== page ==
(07/18/2013) Finding true ecotourism companies isn't easy. While the tourism industry worldwide has latched onto the term 'ecotourism,' in many cases it's more propaganda than reality. Especially in heavily-touristed areas—like the Caribbean Islands—it's difficult to find efforts that are actually low impact, sustainable as possible, and educational. However, some companies are beginning to make headway in a region known for all-inclusive resorts and big cruises. One such company is the relatively young Explora! Ecotour in the Dominican Republic, run by passionate naturalists, Manny Jimenes and Olyenka Sang.
80% of rainforests in Malaysian Borneo logged
(07/17/2013) 80 percent of the rainforests in Malaysian Borneo have been heavily impacted by logging, finds a comprehensive study that offers the first assessment of the spread of industrial logging and logging roads across areas that were considered some of Earth's wildest lands less than 30 years ago. The research, conducted by a team of scientists from the University of Tasmania, University of Papua New Guinea, and the Carnegie Institution for Science, is based on analysis of satellite data using Carnegie Landsat Analysis System-lite (CLASlite), a freely available platform for measuring deforestation and forest degradation. It estimated the state of the region's forests as of 2009.
Billions lost to corruption in Indonesia’s forest sector, says report
(07/17/2013) Corruption and mismanagement in Indonesia’s forest sector have cost the government billions of dollars in losses in recent years, including over $7 billion in losses from 2007-2011, Human Rights Watch said in a report released yesterday. The report also blasted the country’s 'green growth' strategy, saying that despite recent reforms, Indonesia’s forestry policies as they are implemented today continue to allow widespread forest clearing and threaten the rights and livelihoods of forest-dependent communities.
Forgotten species: the arapaima or 'dinosaur fish'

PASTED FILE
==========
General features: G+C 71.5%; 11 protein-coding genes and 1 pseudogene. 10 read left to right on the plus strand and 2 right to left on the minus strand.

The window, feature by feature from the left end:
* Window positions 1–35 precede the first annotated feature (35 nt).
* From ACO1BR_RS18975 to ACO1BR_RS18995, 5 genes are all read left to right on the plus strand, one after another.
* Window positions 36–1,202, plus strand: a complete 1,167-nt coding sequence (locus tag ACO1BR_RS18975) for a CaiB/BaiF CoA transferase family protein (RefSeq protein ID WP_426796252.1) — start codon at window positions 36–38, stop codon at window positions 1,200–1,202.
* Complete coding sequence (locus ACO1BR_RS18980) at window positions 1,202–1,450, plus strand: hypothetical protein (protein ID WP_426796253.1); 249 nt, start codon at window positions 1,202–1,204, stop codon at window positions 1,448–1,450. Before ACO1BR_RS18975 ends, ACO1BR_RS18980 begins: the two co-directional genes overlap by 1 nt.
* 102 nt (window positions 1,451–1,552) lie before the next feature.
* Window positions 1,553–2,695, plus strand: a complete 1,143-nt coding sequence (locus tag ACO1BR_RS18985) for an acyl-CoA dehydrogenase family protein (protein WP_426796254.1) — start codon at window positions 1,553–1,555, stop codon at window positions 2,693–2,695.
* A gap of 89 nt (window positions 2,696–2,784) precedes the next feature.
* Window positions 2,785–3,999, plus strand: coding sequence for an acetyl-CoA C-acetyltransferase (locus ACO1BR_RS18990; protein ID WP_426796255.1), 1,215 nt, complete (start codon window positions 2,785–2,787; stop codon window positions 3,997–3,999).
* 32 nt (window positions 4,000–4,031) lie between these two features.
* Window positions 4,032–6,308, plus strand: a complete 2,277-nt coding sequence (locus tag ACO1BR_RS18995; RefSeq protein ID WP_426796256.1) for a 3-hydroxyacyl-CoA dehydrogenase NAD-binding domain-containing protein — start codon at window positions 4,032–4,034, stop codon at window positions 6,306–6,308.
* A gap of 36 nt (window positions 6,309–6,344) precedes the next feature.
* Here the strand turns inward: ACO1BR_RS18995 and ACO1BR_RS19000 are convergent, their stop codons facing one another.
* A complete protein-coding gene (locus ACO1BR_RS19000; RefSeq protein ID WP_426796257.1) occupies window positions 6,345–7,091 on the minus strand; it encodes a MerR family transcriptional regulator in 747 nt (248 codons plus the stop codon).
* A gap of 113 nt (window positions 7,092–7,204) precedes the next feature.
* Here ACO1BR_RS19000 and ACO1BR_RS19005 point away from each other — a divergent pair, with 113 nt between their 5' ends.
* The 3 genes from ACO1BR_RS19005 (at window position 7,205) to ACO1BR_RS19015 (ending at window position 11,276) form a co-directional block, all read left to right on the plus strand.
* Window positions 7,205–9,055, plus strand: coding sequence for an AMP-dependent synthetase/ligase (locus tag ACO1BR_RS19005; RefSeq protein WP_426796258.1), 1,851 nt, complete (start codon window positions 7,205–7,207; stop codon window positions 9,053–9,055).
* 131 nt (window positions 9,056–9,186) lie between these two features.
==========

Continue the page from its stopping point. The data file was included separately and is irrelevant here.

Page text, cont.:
(07/15/2013) Let's go back some 14,000 years (or up to 50,000 depending on who you talk to), since this is the first time humans encountered the meandering, seemingly endless river system of the Amazon. Certainly, the world's first Amazonians would have been astounded by the giant beasts of the region, including ground sloths and mastodons (both now extinct), as well as giant anteaters, armadillos, and tapirs, currently the biggest land animal on the continent. But these first explorers might have been even more surprised by what dwelled in the rivers: anaconda, caiman, and the arapaima. Wait, the what?
Stand up paddleboarding in the Amazon for conservation
(07/09/2013) This week an international team is setting off on a unique journey, aiming to be the first to descend the Amazon River using inflatable Stand Up Paddle boards. The group, led by Dr. Mika Peck, a conservation biologist from the University of Sussex with years of work in Ecuador and Colombia, includes Brazilian and Colombian researchers as well as an indigenous community leader.
Rising temperatures are triggering rainforest trees to produce more flowers
(07/09/2013) Slight rises in temperatures are triggering rainforest trees to produce more flowers, reports a new study published in the journal Nature Climate Change.
Brazil confirms Amazon deforestation increase